Citizens are becoming increasingly concerned about how their personal information is being used. Governments are now instituting security management systems to safeguard data management protocols on which they have grown dependent.
Additionally, governments must leverage cloud computing to augment their own computing capacity, support secure biometric identification programs, and provide secure payment platforms for citizens.
Employer readiness for the twenty-first century is critical for economic growth, social cohesion, and equal opportunity in a country.
Developing the skills and capabilities of government employees is critical for increasing efficiency, improving customer engagement, and promoting diversity. The public sector has not always been the first choice for top talent in a competitive labor market. Governments must better attract, retain, and develop workers who possess the necessary abilities and skills. Governments that foster a more dynamic and responsive environment will attract younger workers seeking purpose-driven careers to make a positive difference in society.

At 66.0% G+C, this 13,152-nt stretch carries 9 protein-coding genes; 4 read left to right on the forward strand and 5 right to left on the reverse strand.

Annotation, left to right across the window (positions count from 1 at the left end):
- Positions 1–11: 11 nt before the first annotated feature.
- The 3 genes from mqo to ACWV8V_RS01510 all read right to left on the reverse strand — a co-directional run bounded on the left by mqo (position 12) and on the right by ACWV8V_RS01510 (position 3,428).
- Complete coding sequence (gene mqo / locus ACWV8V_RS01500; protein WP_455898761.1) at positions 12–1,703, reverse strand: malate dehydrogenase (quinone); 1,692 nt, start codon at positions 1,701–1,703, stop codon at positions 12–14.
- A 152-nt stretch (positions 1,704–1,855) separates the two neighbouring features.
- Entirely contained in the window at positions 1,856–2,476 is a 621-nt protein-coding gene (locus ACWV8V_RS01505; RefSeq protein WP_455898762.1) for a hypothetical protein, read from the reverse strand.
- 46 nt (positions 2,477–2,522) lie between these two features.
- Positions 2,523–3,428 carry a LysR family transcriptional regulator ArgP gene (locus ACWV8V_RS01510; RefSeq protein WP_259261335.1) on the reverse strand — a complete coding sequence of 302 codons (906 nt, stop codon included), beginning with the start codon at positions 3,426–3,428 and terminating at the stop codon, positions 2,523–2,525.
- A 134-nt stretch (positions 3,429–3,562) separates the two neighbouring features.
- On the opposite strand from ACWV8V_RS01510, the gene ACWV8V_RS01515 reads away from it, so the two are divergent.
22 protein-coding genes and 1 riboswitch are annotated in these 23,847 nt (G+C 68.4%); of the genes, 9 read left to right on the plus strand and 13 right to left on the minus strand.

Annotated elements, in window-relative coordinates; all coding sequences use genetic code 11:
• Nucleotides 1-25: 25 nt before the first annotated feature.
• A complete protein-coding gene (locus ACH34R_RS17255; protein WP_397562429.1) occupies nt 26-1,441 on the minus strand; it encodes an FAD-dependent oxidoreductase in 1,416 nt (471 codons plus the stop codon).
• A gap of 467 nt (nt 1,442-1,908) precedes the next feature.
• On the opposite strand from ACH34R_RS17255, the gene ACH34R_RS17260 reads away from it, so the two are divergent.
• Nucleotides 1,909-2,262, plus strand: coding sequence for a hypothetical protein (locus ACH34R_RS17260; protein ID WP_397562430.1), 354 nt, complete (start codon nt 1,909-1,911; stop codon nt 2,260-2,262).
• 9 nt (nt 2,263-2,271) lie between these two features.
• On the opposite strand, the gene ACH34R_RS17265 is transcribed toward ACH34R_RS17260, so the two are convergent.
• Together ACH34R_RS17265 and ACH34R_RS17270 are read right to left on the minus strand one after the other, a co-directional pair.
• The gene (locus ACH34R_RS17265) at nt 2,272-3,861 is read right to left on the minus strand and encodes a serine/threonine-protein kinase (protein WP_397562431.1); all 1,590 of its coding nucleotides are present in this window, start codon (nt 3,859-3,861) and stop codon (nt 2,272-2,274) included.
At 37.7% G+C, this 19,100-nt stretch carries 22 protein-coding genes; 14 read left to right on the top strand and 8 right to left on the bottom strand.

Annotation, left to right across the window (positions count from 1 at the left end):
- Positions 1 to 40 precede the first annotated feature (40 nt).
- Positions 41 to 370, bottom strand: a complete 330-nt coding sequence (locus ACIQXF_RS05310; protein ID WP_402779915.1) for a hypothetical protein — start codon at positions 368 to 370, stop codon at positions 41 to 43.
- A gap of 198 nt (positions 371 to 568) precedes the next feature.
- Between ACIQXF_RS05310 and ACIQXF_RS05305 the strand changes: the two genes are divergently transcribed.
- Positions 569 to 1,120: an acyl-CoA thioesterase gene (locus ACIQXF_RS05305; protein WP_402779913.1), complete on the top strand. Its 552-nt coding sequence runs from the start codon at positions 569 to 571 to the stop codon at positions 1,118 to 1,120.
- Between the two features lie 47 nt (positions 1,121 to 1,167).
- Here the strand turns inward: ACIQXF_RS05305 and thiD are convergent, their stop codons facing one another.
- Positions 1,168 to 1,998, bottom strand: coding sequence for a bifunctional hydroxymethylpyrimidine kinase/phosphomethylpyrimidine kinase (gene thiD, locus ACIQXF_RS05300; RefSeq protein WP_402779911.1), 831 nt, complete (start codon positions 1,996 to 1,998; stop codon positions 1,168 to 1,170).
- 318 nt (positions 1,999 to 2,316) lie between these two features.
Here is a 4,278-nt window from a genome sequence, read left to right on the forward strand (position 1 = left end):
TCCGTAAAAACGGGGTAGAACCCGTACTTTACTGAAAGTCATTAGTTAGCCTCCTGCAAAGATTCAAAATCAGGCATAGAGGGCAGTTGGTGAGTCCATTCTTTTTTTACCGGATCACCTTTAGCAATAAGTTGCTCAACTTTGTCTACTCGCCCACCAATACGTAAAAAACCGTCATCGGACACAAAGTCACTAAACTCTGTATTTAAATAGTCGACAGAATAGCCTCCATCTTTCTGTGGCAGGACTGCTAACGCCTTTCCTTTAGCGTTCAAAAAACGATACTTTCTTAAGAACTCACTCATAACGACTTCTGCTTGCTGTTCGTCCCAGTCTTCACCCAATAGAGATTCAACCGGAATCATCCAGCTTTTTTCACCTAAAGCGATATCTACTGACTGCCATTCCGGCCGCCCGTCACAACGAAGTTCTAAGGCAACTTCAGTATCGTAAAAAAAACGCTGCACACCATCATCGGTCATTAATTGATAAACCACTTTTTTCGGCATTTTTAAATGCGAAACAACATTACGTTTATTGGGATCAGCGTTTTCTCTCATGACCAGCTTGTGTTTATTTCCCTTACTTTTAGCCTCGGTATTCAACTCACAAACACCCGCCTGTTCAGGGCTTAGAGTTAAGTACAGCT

To foster this type of workplace, the government must allow employees to work on more vital and value-added tasks. Intelligent automation tools can be used with human workers to accomplish this. Reduced manual and repetitive work result in increased productivity and satisfaction, which helps recruit and retain top talent while also improving citizens' interactions with government services.
Agencies can leverage mobile technologies to increase their workforce's efficiency. Because many government employees are required to perform their duties regularly outside of the office, they should be able to use mobile devices such as smartphones, tablets, and laptop computers.